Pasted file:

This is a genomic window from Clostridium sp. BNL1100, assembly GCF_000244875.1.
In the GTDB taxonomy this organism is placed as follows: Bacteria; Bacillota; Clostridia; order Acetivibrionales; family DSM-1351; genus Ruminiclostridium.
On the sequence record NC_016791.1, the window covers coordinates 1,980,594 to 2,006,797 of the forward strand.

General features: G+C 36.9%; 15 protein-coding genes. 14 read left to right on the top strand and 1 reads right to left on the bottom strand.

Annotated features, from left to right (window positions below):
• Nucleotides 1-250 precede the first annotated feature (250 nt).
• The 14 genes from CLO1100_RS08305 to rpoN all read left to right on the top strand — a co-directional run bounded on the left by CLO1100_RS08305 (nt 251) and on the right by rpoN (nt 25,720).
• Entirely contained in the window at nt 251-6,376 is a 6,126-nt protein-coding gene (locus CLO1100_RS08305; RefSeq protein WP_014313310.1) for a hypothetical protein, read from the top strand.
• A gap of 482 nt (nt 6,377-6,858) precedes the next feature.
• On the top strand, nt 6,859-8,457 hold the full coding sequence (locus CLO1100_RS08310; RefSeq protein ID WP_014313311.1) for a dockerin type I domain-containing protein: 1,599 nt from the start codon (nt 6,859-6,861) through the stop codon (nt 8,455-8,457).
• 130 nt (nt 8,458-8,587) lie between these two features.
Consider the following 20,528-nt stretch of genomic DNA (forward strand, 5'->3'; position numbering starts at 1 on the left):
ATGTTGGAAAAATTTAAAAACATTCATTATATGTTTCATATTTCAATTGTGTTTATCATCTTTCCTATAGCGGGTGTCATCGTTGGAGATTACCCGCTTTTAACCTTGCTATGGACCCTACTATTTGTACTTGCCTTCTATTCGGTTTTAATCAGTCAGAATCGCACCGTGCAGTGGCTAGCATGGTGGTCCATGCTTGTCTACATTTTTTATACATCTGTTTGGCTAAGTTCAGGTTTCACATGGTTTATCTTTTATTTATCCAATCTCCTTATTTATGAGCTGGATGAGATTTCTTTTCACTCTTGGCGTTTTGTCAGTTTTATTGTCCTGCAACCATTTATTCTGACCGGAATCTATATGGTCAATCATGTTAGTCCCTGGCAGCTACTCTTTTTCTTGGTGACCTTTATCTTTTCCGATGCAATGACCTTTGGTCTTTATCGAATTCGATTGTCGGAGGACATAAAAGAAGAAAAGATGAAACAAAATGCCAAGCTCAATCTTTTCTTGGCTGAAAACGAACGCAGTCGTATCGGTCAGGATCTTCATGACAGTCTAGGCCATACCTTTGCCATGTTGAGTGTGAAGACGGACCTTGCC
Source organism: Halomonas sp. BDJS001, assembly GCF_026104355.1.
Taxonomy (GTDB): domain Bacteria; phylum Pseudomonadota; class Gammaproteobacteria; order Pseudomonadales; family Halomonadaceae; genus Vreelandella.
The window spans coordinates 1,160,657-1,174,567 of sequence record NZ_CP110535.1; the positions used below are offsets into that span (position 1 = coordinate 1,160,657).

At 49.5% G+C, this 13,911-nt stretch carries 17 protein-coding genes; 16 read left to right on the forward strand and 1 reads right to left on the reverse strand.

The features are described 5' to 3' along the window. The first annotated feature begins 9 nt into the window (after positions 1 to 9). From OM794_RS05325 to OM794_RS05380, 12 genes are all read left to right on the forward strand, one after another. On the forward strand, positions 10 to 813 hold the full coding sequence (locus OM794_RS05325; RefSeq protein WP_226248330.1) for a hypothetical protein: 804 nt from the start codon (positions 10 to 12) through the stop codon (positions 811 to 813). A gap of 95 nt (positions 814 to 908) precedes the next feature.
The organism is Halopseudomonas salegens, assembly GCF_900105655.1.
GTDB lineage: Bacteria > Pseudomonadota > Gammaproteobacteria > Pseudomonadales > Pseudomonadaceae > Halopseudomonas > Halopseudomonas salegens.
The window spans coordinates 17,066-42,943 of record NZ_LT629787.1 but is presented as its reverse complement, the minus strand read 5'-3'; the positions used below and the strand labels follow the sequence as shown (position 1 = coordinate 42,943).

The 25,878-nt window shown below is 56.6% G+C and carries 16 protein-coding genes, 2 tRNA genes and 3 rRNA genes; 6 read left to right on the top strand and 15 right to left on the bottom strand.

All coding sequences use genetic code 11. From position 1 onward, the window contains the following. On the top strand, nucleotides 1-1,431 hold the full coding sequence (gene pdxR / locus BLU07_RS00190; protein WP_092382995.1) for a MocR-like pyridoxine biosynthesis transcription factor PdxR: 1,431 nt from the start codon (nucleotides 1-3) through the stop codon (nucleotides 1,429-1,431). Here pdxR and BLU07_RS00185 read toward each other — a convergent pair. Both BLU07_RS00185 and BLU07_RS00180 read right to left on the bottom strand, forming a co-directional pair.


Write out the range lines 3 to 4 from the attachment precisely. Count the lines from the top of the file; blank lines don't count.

On the sequence record NC_016791.1, the window covers coordinates 1,980,594 to 2,006,797 of the forward strand.

General features: G+C 36.9%; 15 protein-coding genes. 14 read left to right on the top strand and 1 reads right to left on the bottom strand.